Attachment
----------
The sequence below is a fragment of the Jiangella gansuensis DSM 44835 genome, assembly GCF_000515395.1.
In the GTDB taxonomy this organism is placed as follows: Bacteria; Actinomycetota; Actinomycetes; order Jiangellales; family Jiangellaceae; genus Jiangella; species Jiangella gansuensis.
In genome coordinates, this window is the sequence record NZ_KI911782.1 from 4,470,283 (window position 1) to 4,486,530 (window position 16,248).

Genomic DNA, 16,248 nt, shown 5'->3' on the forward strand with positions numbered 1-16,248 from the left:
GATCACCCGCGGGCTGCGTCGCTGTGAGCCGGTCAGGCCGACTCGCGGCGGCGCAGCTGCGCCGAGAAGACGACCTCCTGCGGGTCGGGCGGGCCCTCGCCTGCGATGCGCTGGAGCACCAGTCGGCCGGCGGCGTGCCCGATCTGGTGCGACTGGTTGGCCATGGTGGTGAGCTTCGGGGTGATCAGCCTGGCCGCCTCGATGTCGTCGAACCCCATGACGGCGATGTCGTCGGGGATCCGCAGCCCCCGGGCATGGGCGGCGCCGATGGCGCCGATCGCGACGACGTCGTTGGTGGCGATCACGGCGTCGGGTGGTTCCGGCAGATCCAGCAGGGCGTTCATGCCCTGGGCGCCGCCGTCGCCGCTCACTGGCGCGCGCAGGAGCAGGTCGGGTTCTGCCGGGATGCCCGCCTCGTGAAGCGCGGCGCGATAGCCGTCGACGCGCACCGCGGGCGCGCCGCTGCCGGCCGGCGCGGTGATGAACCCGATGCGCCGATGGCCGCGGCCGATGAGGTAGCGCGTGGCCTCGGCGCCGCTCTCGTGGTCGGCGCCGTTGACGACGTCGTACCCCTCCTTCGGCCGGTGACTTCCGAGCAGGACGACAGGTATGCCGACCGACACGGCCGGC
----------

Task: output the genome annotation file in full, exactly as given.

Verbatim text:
The sequence below is a fragment of the Jiangella gansuensis DSM 44835 genome, assembly GCF_000515395.1.
In the GTDB taxonomy this organism is placed as follows: Bacteria; Actinomycetota; Actinomycetes; order Jiangellales; family Jiangellaceae; genus Jiangella; species Jiangella gansuensis.
In genome coordinates, this window is the sequence record NZ_KI911782.1 from 4,470,283 (window position 1) to 4,486,530 (window position 16,248).

Genomic DNA, 16,248 nt, shown 5'->3' on the forward strand with positions numbered 1-16,248 from the left:
GATCACCCGCGGGCTGCGTCGCTGTGAGCCGGTCAGGCCGACTCGCGGCGGCGCAGCTGCGCCGAGAAGACGACCTCCTGCGGGTCGGGCGGGCCCTCGCCTGCGATGCGCTGGAGCACCAGTCGGCCGGCGGCGTGCCCGATCTGGTGCGACTGGTTGGCCATGGTGGTGAGCTTCGGGGTGATCAGCCTGGCCGCCTCGATGTCGTCGAACCCCATGACGGCGATGTCGTCGGGGATCCGCAGCCCCCGGGCATGGGCGGCGCCGATGGCGCCGATCGCGACGACGTCGTTGGTGGCGATCACGGCGTCGGGTGGTTCCGGCAGATCCAGCAGGGCGTTCATGCCCTGGGCGCCGCCGTCGCCGCTCACTGGCGCGCGCAGGAGCAGGTCGGGTTCTGCCGGGATGCCCGCCTCGTGAAGCGCGGCGCGATAGCCGTCGACGCGCACCGCGGGCGCGCCGCTGCCGGCCGGCGCGGTGATGAACCCGATGCGCCGATGGCCGCGGCCGATGAGGTAGCGCGTGGCCTCGGCGCCGCTCTCGTGGTCGGCGCCGTTGACGACGTCGTACCCCTCCTTCGGCCGGTGACTTCCGAGCAGGACGACAGGTATGCCGACCGACACGGCCGGC